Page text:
Steps to real-time customer experience
Ultimately, the revolution of real-time customer experience in healthcare is defined by three major steps:
- Real-time sensing. This means measuring customer experience at every single physical or digital touchpoint possible in the customer journey, such as making appointments, waiting areas and working with insurance. It requires pulling in data from every area that impacts customer experience, whether intuitive or not. Other elements like weather, road traffic, foot traffic and transaction times are sensed in real time as well. This is not easy, as much of this data isn't accessed and protected in real time.
- Real-time analysis. This means discovering correlations, making predictions, suggesting next best actions and augmenting decisions. Machine learning is critical here, as correlations and predictions made to serve customers are seldom intuitive. This requires massive architectural gymnastics to assemble.
- Real-time action. This means acting to help the individual customer in their moment of experience while also recognizing in real time when to flex an overarching policy, process, staffing issue or other issue that exists to benefit the next immediate customer. This step requires revolutionary transformation. Instead of one policy or operation, you might develop a playbook of them to suit real-time changes and be ready to flex from one to another at a moment's notice.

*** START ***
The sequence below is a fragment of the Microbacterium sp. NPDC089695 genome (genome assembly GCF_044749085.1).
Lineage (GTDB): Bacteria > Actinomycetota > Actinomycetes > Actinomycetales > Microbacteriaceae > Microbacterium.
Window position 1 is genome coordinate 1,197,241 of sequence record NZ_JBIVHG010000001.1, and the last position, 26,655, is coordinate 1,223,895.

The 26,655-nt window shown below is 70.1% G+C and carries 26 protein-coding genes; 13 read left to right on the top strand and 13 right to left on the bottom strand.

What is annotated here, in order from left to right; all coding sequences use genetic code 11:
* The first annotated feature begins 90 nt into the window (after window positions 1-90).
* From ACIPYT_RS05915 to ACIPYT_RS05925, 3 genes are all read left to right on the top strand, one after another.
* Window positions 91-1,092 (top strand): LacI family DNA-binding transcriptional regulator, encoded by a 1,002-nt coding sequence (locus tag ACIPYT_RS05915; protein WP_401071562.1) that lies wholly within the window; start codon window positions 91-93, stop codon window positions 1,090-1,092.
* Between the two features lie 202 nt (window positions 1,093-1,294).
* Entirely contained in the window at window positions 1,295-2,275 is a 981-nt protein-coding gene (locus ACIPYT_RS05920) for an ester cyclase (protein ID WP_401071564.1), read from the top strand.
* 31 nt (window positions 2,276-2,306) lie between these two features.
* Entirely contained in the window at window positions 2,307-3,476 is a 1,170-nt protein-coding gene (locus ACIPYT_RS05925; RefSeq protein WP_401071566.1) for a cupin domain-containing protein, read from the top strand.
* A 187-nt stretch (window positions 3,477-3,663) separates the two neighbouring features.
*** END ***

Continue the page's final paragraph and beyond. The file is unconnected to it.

Reengineering your healthcare enterprise to provide dynamic, real-time customer experience requires further buy-in from the board, CEO and the entire enterprise. For most companies, real-time customer experience is too big and visionary to achieve that kind of buy-in, especially without immediate and obvious revenue benefits.